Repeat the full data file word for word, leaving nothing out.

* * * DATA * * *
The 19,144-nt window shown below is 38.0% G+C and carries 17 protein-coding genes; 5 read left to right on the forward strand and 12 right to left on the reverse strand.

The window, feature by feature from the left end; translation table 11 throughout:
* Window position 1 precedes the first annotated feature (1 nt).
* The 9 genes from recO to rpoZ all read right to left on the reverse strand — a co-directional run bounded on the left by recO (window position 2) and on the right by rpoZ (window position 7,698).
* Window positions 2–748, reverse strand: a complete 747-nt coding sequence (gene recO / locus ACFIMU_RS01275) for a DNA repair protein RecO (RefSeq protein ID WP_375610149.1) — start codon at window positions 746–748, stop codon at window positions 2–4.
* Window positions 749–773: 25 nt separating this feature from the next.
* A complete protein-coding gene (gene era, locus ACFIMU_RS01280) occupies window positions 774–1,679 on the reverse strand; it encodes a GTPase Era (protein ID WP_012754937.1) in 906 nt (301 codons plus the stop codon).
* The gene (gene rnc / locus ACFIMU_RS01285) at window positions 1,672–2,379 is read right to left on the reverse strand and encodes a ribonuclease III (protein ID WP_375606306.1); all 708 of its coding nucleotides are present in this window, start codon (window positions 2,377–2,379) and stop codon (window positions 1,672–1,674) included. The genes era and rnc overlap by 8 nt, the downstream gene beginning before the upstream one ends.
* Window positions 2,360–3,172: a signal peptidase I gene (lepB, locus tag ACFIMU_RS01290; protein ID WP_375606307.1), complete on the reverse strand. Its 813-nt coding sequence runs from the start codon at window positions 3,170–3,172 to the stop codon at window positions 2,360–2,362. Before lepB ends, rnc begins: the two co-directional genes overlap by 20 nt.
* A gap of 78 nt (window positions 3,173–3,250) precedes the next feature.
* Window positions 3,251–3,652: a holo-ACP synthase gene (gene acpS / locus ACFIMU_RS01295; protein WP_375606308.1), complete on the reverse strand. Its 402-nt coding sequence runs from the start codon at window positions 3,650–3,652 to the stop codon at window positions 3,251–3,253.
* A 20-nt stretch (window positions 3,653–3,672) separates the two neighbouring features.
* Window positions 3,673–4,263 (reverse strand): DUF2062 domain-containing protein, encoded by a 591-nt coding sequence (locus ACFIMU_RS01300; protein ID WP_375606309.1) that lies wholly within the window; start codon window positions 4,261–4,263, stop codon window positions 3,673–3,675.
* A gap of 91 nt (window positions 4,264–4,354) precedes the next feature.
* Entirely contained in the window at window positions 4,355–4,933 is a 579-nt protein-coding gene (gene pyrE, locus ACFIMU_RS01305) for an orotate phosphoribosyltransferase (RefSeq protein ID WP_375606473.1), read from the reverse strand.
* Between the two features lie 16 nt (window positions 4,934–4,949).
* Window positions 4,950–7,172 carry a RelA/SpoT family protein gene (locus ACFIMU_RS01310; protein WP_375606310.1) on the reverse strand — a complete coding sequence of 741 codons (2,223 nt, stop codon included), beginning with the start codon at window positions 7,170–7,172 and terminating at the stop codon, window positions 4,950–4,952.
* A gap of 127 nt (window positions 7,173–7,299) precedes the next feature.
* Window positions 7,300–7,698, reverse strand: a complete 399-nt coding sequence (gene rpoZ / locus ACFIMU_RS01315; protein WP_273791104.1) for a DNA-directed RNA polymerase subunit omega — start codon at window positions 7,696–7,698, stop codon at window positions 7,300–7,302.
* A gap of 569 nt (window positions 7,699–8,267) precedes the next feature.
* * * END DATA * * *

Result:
The 19,144-nt window shown below is 38.0% G+C and carries 17 protein-coding genes; 5 read left to right on the forward strand and 12 right to left on the reverse strand.

The window, feature by feature from the left end; translation table 11 throughout:
* Window position 1 precedes the first annotated feature (1 nt).
* The 9 genes from recO to rpoZ all read right to left on the reverse strand — a co-directional run bounded on the left by recO (window position 2) and on the right by rpoZ (window position 7,698).
* Window positions 2–748, reverse strand: a complete 747-nt coding sequence (gene recO / locus ACFIMU_RS01275) for a DNA repair protein RecO (RefSeq protein ID WP_375610149.1) — start codon at window positions 746–748, stop codon at window positions 2–4.
* Window positions 749–773: 25 nt separating this feature from the next.
* A complete protein-coding gene (gene era, locus ACFIMU_RS01280) occupies window positions 774–1,679 on the reverse strand; it encodes a GTPase Era (protein ID WP_012754937.1) in 906 nt (301 codons plus the stop codon).
* The gene (gene rnc / locus ACFIMU_RS01285) at window positions 1,672–2,379 is read right to left on the reverse strand and encodes a ribonuclease III (protein ID WP_375606306.1); all 708 of its coding nucleotides are present in this window, start codon (window positions 2,377–2,379) and stop codon (window positions 1,672–1,674) included. The genes era and rnc overlap by 8 nt, the downstream gene beginning before the upstream one ends.
* Window positions 2,360–3,172: a signal peptidase I gene (lepB, locus tag ACFIMU_RS01290; protein ID WP_375606307.1), complete on the reverse strand. Its 813-nt coding sequence runs from the start codon at window positions 3,170–3,172 to the stop codon at window positions 2,360–2,362. Before lepB ends, rnc begins: the two co-directional genes overlap by 20 nt.
* A gap of 78 nt (window positions 3,173–3,250) precedes the next feature.
* Window positions 3,251–3,652: a holo-ACP synthase gene (gene acpS / locus ACFIMU_RS01295; protein WP_375606308.1), complete on the reverse strand. Its 402-nt coding sequence runs from the start codon at window positions 3,650–3,652 to the stop codon at window positions 3,251–3,253.
* A 20-nt stretch (window positions 3,653–3,672) separates the two neighbouring features.
* Window positions 3,673–4,263 (reverse strand): DUF2062 domain-containing protein, encoded by a 591-nt coding sequence (locus ACFIMU_RS01300; protein ID WP_375606309.1) that lies wholly within the window; start codon window positions 4,261–4,263, stop codon window positions 3,673–3,675.
* A gap of 91 nt (window positions 4,264–4,354) precedes the next feature.
* Entirely contained in the window at window positions 4,355–4,933 is a 579-nt protein-coding gene (gene pyrE, locus ACFIMU_RS01305) for an orotate phosphoribosyltransferase (RefSeq protein ID WP_375606473.1), read from the reverse strand.
* Between the two features lie 16 nt (window positions 4,934–4,949).
* Window positions 4,950–7,172 carry a RelA/SpoT family protein gene (locus ACFIMU_RS01310; protein WP_375606310.1) on the reverse strand — a complete coding sequence of 741 codons (2,223 nt, stop codon included), beginning with the start codon at window positions 7,170–7,172 and terminating at the stop codon, window positions 4,950–4,952.
* A gap of 127 nt (window positions 7,173–7,299) precedes the next feature.
* Window positions 7,300–7,698, reverse strand: a complete 399-nt coding sequence (gene rpoZ / locus ACFIMU_RS01315; protein WP_273791104.1) for a DNA-directed RNA polymerase subunit omega — start codon at window positions 7,696–7,698, stop codon at window positions 7,300–7,302.
* A gap of 569 nt (window positions 7,699–8,267) precedes the next feature.